Pet owner pays £411 to have a blade of GRASS removed from her cat’s throat

November 26, 2012 | by | 0 Comments
Daisy the cat, who left her owners with a £411 vet's bill after she got a blade of grass stuck in her throat

Daisy the cat, who left her owners with a £411 vet’s bill after she got a blade of grass stuck in her throat

A pet owner was counting the cost today after forking out more than £400 to remove a blade of grass from her cat’s throat.

Vets were baffled when Daisy, a six-and-a-half-year old black-and-white cat, developed a persistent cough which refused to respond to medication.

So they put a tiny camera down the moggie’s throat and spotted the two-inch blade lodged in her soft pallet.

Owner Jackie Fry, 55, who was left with a bill of £411, said: “It was a hell of a lot of money but that is what these things cost now-a-days.

“I knew the procedure was going to be expensive, we were expecting it to be a lot given what she went through, but it all seems a bit much for a piece of grass.

“My husband and I were laughing about it because we worked out the total cost for our lawn, at £411 a blade, it would come to £15.2million.

“I think we may have to move to a flat with no garden if Daisy makes a habit of it!”

Worried Jackie, of Thorpe Bay, Essex, first noticed that something was wrong with Daisy when she began continuously coughing.

Vets gave Daisy anti-inflammatory and antibiotic medication and checked her throat but were unable to see anything.

They were then forced to sedate her and perform an endoscopy – which revealed the lodged blade of grass – and they used surgical tweezers to remove it.

The retired building society worker said: “We were shocked when we were told it was a blade of grass that had caused it all but glad that it had been sorted.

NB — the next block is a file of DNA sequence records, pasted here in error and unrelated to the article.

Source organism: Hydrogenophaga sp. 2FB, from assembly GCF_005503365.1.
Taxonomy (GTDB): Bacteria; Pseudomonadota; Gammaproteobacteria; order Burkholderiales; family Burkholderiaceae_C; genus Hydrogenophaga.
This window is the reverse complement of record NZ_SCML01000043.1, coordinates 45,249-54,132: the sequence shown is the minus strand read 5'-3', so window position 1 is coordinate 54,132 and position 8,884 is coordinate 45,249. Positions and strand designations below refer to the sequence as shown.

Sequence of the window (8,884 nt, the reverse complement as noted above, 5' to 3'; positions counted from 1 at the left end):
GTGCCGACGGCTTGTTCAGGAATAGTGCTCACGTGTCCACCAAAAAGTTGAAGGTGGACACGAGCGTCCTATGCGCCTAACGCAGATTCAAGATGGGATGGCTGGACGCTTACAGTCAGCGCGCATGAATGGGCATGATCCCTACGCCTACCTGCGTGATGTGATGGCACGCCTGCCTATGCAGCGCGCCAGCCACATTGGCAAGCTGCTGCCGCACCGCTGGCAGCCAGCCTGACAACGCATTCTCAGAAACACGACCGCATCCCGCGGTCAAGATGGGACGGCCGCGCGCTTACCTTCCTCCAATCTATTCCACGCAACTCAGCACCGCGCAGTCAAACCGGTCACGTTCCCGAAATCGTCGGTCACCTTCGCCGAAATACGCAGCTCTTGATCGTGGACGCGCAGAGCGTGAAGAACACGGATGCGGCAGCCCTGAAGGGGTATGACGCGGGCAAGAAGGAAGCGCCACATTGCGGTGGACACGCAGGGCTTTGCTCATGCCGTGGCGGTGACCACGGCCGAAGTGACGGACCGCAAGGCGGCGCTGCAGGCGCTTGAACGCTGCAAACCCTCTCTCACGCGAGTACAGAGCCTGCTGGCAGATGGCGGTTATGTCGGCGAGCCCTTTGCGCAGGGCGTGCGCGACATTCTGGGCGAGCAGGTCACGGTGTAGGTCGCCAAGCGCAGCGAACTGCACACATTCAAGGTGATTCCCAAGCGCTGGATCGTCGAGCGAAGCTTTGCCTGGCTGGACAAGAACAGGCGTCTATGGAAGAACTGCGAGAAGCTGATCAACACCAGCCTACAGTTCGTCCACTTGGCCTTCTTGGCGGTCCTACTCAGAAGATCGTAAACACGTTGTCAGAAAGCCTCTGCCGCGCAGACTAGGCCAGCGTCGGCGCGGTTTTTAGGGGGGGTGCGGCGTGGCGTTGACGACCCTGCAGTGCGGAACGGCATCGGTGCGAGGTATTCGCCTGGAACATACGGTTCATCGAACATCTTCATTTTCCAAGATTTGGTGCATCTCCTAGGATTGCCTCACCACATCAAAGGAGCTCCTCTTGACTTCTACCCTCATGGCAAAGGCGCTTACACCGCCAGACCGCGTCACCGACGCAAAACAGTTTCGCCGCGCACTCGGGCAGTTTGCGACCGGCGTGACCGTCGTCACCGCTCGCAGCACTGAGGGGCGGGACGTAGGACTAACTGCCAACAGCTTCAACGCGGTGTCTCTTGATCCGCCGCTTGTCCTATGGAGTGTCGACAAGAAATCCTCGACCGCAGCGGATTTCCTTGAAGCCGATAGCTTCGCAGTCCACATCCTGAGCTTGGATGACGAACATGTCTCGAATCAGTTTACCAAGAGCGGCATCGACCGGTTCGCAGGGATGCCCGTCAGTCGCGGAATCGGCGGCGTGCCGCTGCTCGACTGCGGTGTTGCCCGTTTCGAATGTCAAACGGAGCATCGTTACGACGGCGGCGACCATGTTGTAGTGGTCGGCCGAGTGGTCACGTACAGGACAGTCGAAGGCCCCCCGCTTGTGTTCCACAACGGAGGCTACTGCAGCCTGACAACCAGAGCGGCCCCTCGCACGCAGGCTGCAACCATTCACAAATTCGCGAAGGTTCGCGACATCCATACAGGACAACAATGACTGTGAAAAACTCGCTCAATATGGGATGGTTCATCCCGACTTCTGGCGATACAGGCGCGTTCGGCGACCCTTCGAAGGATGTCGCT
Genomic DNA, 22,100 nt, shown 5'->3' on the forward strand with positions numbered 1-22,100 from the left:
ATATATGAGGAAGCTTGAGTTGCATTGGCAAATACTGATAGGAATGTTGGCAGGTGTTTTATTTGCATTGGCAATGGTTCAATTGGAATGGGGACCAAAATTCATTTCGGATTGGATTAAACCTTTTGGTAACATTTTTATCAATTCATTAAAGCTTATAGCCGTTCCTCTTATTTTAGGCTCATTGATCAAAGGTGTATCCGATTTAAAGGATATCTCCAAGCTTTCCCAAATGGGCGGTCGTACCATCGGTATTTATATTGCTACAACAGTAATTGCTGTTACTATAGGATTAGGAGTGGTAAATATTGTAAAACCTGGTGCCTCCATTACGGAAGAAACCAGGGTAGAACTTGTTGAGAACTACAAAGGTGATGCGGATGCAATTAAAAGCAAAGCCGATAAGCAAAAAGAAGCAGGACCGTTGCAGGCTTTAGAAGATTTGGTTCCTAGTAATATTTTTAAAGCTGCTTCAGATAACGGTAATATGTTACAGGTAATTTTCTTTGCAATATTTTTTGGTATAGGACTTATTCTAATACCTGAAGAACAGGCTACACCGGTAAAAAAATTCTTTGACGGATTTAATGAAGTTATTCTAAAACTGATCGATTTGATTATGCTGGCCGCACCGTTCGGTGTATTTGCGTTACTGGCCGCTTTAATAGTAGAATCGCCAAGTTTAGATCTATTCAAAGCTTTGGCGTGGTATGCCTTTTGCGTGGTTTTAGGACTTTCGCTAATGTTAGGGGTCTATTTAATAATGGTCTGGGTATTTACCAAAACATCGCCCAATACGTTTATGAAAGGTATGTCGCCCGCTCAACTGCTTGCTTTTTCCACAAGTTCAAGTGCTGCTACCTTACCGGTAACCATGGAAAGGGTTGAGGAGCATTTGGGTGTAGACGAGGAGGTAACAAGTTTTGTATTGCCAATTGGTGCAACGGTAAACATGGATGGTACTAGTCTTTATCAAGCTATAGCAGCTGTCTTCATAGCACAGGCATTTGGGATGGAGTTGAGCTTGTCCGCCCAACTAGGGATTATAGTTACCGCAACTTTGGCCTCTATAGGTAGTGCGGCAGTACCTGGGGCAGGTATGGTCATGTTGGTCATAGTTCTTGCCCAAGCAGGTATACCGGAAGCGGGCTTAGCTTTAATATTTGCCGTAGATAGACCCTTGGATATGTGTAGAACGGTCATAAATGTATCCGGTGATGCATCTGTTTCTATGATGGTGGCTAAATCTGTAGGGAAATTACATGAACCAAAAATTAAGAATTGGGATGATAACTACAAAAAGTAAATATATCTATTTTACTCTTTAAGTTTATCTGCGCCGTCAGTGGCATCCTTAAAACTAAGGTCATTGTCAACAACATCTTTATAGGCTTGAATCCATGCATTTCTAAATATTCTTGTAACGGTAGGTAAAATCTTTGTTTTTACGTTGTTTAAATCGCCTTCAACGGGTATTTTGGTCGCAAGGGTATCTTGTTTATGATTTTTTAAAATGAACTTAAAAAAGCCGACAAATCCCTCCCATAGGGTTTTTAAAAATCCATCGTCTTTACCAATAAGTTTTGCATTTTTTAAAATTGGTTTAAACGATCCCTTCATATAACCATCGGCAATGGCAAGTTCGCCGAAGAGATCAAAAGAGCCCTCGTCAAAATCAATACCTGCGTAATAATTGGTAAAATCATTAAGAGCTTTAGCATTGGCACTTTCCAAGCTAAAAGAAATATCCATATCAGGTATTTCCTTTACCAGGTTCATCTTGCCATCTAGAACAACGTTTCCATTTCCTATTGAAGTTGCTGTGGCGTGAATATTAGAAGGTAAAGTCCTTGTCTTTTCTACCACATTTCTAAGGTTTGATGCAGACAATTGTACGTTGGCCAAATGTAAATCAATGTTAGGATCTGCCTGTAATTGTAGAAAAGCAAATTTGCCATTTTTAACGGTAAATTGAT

The blade of grass which Daisy the cat got stuck in her throat

The blade of grass which Daisy the cat got stuck in her throat

“I actually found the whole thing quite funny, I see her go out most days and have a munch on the grass, I think it’s medicinal for cats, it helps them to get rid of their hairballs.

“Daisy is normally very healthy so this is a bit of a worry for us, but I hope she doesn’t keep doing it, otherwise it could prove to be very expensive for us!

“We don’t have insurance so we had to pay out of pocket. We got an itemised bill and everything on there was fair, it’s just amazing how it all adds up.

“But you have no choice when she’s as much a member of the family as anyone.”

Jackie is no stranger to high vets’ bills after her other cat, Louis, had to have all his teeth removed last summer at a cost of £600.

“Having looked at the bill and what we had to pay for Louis we are thinking that perhaps we should have gotten insurance in the first place, you do forget how much it can cost,” she added.

Daisy is now at home recovering after her surgery but Jackie said that is has not stopped the moggy from going out into the back garden to munch on grass.

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